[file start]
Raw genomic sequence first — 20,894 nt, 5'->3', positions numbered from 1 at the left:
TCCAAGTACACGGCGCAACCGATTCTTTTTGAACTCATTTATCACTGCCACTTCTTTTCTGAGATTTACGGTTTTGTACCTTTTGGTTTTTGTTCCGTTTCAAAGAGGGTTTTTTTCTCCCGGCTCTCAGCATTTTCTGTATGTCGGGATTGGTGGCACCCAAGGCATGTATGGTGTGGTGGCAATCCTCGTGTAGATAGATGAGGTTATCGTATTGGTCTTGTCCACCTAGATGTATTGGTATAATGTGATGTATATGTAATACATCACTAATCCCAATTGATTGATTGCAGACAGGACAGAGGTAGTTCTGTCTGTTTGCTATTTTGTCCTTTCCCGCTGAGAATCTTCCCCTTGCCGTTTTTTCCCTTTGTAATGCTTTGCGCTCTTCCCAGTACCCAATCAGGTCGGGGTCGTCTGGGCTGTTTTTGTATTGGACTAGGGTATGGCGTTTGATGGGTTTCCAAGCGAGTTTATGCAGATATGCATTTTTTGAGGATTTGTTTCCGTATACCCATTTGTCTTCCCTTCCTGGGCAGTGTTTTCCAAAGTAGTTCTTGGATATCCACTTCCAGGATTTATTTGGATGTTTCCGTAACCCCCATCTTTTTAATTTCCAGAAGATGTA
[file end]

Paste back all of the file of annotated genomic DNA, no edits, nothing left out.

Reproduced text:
Raw genomic sequence first — 20,894 nt, 5'->3', positions numbered from 1 at the left:
TCCAAGTACACGGCGCAACCGATTCTTTTTGAACTCATTTATCACTGCCACTTCTTTTCTGAGATTTACGGTTTTGTACCTTTTGGTTTTTGTTCCGTTTCAAAGAGGGTTTTTTTCTCCCGGCTCTCAGCATTTTCTGTATGTCGGGATTGGTGGCACCCAAGGCATGTATGGTGTGGTGGCAATCCTCGTGTAGATAGATGAGGTTATCGTATTGGTCTTGTCCACCTAGATGTATTGGTATAATGTGATGTATATGTAATACATCACTAATCCCAATTGATTGATTGCAGACAGGACAGAGGTAGTTCTGTCTGTTTGCTATTTTGTCCTTTCCCGCTGAGAATCTTCCCCTTGCCGTTTTTTCCCTTTGTAATGCTTTGCGCTCTTCCCAGTACCCAATCAGGTCGGGGTCGTCTGGGCTGTTTTTGTATTGGACTAGGGTATGGCGTTTGATGGGTTTCCAAGCGAGTTTATGCAGATATGCATTTTTTGAGGATTTGTTTCCGTATACCCATTTGTCTTCCCTTCCTGGGCAGTGTTTTCCAAAGTAGTTCTTGGATATCCACTTCCAGGATTTATTTGGATGTTTCCGTAACCCCCATCTTTTTAATTTCCAGAAGATGTA